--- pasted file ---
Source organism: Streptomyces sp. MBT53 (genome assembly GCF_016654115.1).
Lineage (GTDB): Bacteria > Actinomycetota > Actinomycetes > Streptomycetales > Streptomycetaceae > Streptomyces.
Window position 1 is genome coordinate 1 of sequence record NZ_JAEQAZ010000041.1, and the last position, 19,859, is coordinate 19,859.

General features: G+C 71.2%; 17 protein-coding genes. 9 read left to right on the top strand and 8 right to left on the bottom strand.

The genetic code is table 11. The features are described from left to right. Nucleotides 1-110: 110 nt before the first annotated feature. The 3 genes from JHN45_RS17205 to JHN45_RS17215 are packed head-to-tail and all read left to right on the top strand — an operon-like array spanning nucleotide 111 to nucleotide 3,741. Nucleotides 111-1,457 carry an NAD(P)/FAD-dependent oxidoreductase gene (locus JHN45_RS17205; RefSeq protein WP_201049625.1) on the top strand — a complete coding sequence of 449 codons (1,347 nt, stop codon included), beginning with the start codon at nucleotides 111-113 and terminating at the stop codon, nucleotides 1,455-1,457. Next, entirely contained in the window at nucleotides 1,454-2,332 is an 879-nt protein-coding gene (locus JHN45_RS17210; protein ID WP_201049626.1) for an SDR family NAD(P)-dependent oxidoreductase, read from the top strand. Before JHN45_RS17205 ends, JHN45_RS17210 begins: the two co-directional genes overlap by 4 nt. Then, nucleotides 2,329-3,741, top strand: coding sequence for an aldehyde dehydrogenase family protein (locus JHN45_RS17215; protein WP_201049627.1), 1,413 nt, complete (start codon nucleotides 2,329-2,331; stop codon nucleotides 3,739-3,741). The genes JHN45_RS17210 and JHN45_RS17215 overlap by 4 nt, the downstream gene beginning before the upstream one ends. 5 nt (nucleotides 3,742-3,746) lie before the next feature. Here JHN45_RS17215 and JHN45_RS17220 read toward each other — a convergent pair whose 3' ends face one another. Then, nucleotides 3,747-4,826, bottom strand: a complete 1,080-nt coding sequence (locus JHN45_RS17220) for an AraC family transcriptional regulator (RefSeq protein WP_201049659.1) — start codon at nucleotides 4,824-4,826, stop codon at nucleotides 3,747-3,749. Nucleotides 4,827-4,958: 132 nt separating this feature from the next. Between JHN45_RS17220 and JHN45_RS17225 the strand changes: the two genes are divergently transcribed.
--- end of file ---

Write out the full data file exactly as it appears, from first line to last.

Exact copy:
Source organism: Streptomyces sp. MBT53 (genome assembly GCF_016654115.1).
Lineage (GTDB): Bacteria > Actinomycetota > Actinomycetes > Streptomycetales > Streptomycetaceae > Streptomyces.
Window position 1 is genome coordinate 1 of sequence record NZ_JAEQAZ010000041.1, and the last position, 19,859, is coordinate 19,859.

General features: G+C 71.2%; 17 protein-coding genes. 9 read left to right on the top strand and 8 right to left on the bottom strand.

The genetic code is table 11. The features are described from left to right. Nucleotides 1-110: 110 nt before the first annotated feature. The 3 genes from JHN45_RS17205 to JHN45_RS17215 are packed head-to-tail and all read left to right on the top strand — an operon-like array spanning nucleotide 111 to nucleotide 3,741. Nucleotides 111-1,457 carry an NAD(P)/FAD-dependent oxidoreductase gene (locus JHN45_RS17205; RefSeq protein WP_201049625.1) on the top strand — a complete coding sequence of 449 codons (1,347 nt, stop codon included), beginning with the start codon at nucleotides 111-113 and terminating at the stop codon, nucleotides 1,455-1,457. Next, entirely contained in the window at nucleotides 1,454-2,332 is an 879-nt protein-coding gene (locus JHN45_RS17210; protein ID WP_201049626.1) for an SDR family NAD(P)-dependent oxidoreductase, read from the top strand. Before JHN45_RS17205 ends, JHN45_RS17210 begins: the two co-directional genes overlap by 4 nt. Then, nucleotides 2,329-3,741, top strand: coding sequence for an aldehyde dehydrogenase family protein (locus JHN45_RS17215; protein WP_201049627.1), 1,413 nt, complete (start codon nucleotides 2,329-2,331; stop codon nucleotides 3,739-3,741). The genes JHN45_RS17210 and JHN45_RS17215 overlap by 4 nt, the downstream gene beginning before the upstream one ends. 5 nt (nucleotides 3,742-3,746) lie before the next feature. Here JHN45_RS17215 and JHN45_RS17220 read toward each other — a convergent pair whose 3' ends face one another. Then, nucleotides 3,747-4,826, bottom strand: a complete 1,080-nt coding sequence (locus JHN45_RS17220) for an AraC family transcriptional regulator (RefSeq protein WP_201049659.1) — start codon at nucleotides 4,824-4,826, stop codon at nucleotides 3,747-3,749. Nucleotides 4,827-4,958: 132 nt separating this feature from the next. Between JHN45_RS17220 and JHN45_RS17225 the strand changes: the two genes are divergently transcribed.